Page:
After my abusive rship, I rebounded into another disastrous relationship and then once that ended badly (he cheated on me loads) I resigned myself to be single and enjoy myself as a single girl with my mates (I went on one date in over a year). Cue dh, who chased me for 9 months... I didn't go out with him as wasn't ready, but when I was, he was there for me, and I realised that he was the one for me smile

It's not been plain sailing (I've had my issues to work through) but he's understood and been v patient. It's about meeting the right one, not meeting loads of men to boost your self esteem. I can't see how that would work, least not for me.

comingintomyown Tue 27-Aug-13 20:03:53

All I know is this :

Age 14- 44 in a constant relationship/marriage and up and downs

Age 44-47 single and carefree, happy and tons of self esteem

I am still far too busy bathing in the surprise and joy of being single so dating is out of the question. Men and relationships are very overrated I think , its a shame really.

Bant Tue 27-Aug-13 20:04:35

I should rephrase. I think if you have a healthy self esteem, then dating can boost your confidence as it gives you the opportunity to meet people who think you're great and decide if they're good enough for you - and you may decide they're not, and move on to find someone better. You have to have a certain level of self esteem to do it though.

I've seen lots of people (metaphorically) come back from dates feeling that glow of feeling good about themselves, and also being reassured that it was okay to dump someone who was showing red flags.

Other people who aren't in the right place yet though, it can be a negative experience.

So if you're feeling okay about yourself, dating can make you feel better. If you're not yet, then avoid it as it might hurt you more. The tricky bit is knowing what you're ready for. Dating can't give you self-esteem, it can just reassure you and improve what you already have if you're ready for it.

chocoreturns Tue 27-Aug-13 20:56:52

the one thing that is helping me to be ok with dating right now is the fact that I have done Freedom 3x (lol) and over the past year of doing it, I've met a group of amazing women who are also restoring their self-belief and esteem. We have dinner together, playdates with our kids and talk through the crazy thinking and cry about the awful memories. I feel normal even though some of my experiences haven't been normal.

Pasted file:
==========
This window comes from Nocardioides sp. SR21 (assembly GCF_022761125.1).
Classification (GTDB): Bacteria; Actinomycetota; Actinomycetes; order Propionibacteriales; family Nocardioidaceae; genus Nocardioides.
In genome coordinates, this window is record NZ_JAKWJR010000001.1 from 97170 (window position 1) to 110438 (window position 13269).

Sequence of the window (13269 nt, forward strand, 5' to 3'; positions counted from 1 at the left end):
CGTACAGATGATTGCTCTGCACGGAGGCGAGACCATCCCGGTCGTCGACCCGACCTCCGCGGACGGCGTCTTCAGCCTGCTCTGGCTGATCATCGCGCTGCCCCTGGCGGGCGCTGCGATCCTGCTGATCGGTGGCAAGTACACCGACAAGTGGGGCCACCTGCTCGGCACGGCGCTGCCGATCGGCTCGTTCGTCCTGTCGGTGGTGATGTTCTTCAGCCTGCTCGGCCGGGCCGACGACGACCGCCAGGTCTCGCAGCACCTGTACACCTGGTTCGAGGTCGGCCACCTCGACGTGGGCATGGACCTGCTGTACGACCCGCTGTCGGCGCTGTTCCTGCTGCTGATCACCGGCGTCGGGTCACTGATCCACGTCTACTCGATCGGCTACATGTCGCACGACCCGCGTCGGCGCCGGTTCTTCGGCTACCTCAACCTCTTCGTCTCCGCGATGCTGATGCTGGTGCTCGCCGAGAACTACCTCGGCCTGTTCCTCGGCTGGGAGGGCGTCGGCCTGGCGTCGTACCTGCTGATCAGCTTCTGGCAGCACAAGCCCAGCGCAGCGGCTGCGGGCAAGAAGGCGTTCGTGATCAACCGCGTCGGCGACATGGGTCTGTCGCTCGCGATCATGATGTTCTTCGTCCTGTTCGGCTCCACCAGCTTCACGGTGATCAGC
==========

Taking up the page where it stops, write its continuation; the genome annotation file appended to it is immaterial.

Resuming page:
I totally agree though it's a case of taking time to know yourself before you try to date. I had an horrifically abusive relationship in my twenties, out of which I gave myself a huge 3 months to be single before meeting my STBXH, and getting engaged to him a whole 4 months after that. I was incredibly broken back then in terms of self-esteem and saw no red flags, as I was so grateful that he wasn't as overtly abusive as the XP from before. Over time, his abuse was just as damaging. FA, EA, SA etc etc. The difference is that between the first ex and my early marriage I suffered depression and anorexia as coping mechanisms, while depending on a new relationship to fix me. This time I've spent 18 months attending Freedom, seeing a domestic abuse support worker and really learning about myself - what I like, what I want, and who I would like to be.

This time, even though I freak out and laugh nervously, while rushing off to make a calming cup of tea, if the new guy compliments me... deep down I'm starting to accept that maybe <just maybe> it's because he is just into me and nice. And maybe I can be ok with that. I'm still taking it slowly though!!

Bant Tue 27-Aug-13 21:14:53

choco - after dating for a while, I'm now seeing someone who I really like a lot. It's a long distance thing, unfortunately, but we skype every day for an hour or so (we did meet in person originally but she lives away)

And I tell her she looks great, that I like her smile, that I miss her. The only reward I expect for telling her stuff like that is to see her smile again at the compliments. I tell her because they're true, and it's nice to say nice things to nice people. And many, probably most men are like that. There is no ulterior motive, we just say you look nice because you do.